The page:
In his first collection, The Dainty Monsters, most of the poems simply reflect the assumption that a lyric can recreate any aspect of reality or re-enact any experience which the poet chooses. Only in the poems about poetry - "Four Eyes," "The Martinique," and "Eventually the Poem for Keewaydin" - is the question raised - but only implicitly - to what extent is such an assumption valid and, if it is valid, what are the problems involved in transfiguring life into poetry? Many poems describe life dualistically in terms of a suggestive dialectic between a dark oneiric or surreal world and a daylight one. The former is shown as co-existent with the latter ("The Republic"), vaguely threatening to it ("Gorillas"), or in danger of being extirpated by it ("Dragon"). As is usual in his work, Ondaatje is primarily concerned with the relationship between kinds of reality or modes of being. "The Republic" is a representative poem:

This house, exact,
coils with efficiency and style.
A different heaven here,
air even is remade in the basement.

The plants fed daily
stand like footmen by the windows,
flush with decent green
and meet the breeze with polish;
no dancing with the wind here.

Too much reason in its element
passions crack the mask in dreams.
While we sleep
the plants in frenzy heave floors apart,
lust with common daisies,
feel rain,
fling their noble bodies, release a fart.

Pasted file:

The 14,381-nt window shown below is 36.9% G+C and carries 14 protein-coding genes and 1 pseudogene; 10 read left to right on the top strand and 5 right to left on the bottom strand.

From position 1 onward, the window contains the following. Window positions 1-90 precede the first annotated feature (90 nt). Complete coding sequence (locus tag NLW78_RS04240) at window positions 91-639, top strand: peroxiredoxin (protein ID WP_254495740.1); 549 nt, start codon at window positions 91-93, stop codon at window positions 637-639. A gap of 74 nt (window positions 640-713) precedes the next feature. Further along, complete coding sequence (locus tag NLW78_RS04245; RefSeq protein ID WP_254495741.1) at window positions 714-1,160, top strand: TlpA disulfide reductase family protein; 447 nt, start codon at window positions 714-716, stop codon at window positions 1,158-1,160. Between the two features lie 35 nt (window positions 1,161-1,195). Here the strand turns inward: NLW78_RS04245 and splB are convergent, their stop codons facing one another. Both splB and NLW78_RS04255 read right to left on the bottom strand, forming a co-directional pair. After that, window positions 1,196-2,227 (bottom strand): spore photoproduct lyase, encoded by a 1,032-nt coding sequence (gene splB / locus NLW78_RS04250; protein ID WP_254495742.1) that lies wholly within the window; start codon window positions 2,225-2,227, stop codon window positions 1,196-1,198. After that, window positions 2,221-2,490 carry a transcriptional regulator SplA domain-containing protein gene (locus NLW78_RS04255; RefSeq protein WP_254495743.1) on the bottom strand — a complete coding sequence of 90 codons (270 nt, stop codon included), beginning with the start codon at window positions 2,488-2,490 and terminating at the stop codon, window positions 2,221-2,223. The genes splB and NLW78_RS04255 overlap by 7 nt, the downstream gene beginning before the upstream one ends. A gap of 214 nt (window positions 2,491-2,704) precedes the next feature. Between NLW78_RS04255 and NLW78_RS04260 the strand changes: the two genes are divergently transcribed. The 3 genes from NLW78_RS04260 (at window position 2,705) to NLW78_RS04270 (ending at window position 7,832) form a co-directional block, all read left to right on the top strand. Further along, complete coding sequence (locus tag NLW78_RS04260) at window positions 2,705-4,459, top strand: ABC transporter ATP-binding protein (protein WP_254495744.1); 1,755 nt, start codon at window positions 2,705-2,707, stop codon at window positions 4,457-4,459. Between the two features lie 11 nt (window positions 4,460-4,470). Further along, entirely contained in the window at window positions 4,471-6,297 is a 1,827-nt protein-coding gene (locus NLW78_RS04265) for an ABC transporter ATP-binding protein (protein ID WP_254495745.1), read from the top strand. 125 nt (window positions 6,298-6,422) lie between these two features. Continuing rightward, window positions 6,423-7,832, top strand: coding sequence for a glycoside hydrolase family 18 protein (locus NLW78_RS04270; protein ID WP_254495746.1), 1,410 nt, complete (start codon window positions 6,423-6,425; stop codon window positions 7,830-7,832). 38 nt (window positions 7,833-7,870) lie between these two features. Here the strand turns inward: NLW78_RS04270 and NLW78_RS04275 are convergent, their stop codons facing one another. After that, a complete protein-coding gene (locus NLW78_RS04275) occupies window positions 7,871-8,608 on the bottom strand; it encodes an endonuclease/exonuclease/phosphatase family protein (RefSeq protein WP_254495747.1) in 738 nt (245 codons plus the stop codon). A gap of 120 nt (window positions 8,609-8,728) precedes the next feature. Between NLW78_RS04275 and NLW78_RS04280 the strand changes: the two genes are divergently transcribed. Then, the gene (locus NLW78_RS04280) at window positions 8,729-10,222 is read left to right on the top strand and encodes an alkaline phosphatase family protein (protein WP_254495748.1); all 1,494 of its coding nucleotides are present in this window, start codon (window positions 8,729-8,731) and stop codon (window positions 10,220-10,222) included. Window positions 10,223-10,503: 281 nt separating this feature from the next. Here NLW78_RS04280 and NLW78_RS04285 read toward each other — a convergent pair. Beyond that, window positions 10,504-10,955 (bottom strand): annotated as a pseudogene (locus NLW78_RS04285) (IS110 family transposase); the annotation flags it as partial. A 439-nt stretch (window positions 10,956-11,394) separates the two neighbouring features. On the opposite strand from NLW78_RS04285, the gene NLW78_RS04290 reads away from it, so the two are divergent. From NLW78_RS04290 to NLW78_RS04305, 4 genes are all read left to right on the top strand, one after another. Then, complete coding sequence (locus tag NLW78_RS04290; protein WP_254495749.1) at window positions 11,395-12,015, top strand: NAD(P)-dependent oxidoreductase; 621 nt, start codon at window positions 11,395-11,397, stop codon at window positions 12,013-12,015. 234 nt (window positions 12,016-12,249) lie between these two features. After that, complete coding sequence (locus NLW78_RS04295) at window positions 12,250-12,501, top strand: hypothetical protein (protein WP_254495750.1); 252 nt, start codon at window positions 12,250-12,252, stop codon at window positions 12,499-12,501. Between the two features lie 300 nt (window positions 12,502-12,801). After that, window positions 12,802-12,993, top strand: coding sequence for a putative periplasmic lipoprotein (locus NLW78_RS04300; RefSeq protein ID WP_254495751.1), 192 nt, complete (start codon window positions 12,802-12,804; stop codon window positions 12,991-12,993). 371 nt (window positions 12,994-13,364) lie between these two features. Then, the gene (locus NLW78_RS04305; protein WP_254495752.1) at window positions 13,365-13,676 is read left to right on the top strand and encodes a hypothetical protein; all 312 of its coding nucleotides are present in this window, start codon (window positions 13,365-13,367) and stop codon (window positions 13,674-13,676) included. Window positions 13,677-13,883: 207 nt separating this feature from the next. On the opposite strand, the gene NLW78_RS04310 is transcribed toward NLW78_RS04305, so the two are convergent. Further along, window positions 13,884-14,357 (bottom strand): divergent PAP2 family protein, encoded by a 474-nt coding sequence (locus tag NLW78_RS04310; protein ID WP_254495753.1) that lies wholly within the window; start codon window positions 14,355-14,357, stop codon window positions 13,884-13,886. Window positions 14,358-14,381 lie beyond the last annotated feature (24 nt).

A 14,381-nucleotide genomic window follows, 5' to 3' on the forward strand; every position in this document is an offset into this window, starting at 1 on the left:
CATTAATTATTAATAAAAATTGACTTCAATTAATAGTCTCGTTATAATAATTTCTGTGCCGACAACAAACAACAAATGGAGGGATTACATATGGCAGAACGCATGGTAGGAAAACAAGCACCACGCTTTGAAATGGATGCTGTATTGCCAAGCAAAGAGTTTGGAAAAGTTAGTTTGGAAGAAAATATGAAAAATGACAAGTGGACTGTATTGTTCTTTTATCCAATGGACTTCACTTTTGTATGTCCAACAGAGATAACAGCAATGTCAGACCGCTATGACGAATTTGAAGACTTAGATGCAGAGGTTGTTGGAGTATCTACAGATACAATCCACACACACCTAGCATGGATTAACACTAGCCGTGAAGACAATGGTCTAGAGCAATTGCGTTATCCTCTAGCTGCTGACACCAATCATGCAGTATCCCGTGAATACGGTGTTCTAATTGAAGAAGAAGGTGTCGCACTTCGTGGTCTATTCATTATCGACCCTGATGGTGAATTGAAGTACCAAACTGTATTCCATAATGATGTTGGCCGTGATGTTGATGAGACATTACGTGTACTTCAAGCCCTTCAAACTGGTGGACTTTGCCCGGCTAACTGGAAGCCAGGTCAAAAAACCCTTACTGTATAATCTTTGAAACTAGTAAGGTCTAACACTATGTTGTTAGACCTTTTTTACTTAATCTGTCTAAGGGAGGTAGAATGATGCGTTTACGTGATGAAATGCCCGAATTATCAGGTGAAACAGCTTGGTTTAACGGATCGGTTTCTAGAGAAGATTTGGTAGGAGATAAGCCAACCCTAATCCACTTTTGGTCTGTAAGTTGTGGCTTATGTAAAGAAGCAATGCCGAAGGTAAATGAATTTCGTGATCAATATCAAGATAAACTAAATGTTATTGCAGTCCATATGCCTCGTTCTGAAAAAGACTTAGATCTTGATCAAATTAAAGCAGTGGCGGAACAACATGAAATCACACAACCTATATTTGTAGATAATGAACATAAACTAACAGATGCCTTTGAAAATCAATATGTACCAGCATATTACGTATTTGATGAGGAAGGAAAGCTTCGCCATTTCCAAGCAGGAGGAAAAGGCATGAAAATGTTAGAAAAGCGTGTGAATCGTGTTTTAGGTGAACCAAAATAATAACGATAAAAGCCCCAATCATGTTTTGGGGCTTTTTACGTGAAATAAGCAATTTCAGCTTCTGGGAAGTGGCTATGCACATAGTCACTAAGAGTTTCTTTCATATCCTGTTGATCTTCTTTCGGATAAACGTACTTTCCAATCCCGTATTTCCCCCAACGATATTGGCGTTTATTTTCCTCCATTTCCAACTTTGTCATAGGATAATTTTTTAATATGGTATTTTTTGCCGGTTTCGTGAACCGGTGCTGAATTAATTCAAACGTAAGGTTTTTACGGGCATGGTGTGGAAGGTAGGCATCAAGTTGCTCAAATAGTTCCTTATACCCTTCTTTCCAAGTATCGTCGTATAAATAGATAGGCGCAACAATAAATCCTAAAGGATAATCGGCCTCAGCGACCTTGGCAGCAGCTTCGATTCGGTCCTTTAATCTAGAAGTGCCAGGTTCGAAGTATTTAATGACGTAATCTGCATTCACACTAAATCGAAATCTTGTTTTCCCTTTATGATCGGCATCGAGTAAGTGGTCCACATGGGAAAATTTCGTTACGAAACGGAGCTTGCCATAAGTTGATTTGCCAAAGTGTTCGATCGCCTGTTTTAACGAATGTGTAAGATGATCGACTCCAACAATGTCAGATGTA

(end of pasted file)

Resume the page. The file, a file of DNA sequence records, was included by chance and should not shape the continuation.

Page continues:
The clock alone, frigid and superior,
swaggers in the hall.

At dawn gardenias revitalize
and meet the morning with decorum.4

In the day this is a world of "reason" and order, but at night the Dionysian world of primal vitality reasserts itself and establishes the republic of the title. But the point of the poem is that this world is there unperceived all the time. It is a necessary counter-balance to a world of "too much reason." The final couplet even suggests that its vitality and chaos "revitalize" the realm of order and light. It is typical of Ondaatje that the relationship between the two worlds is presented as a complex one and that no simplistic resolution is offered. Thus although "decorum" is restored at the end of the poem, the verb "revitalize" serves as a disturbing reminder of the anarchic frenzy of the nighttime. The final couplet subtly reiterates the emotional tension created by the central juxtaposition of two opposed realities. This tension, as it relates to the theme, works against the formal closure which arises inevitably with the last word of any poem, and, in doing so, it implies a deliberate thematic irresolution which gives the poem the open-endedness characteristic of Ondaatje's best work.

While "The Republic" is primarily concerned with the description of a scene or an event, "Four Eyes" is more concerned with an examination of the actual process by which a poet transforms a lived, dynamic moment into poetry. The speaker, choosing to see only what is within his companion's field of vision, breaks from the moment in order to record it:

Naked I lie here
attempting to separate toes
with no help from hands.
You with scattered nightgown
listen to music, hug a knee.

I pick this moment up
with our common eyes
only choose what you can see

a photograph of you with posing dog
a picture with Chagall's red
a sprawling dress.

This moment I broke to record,
walking round the house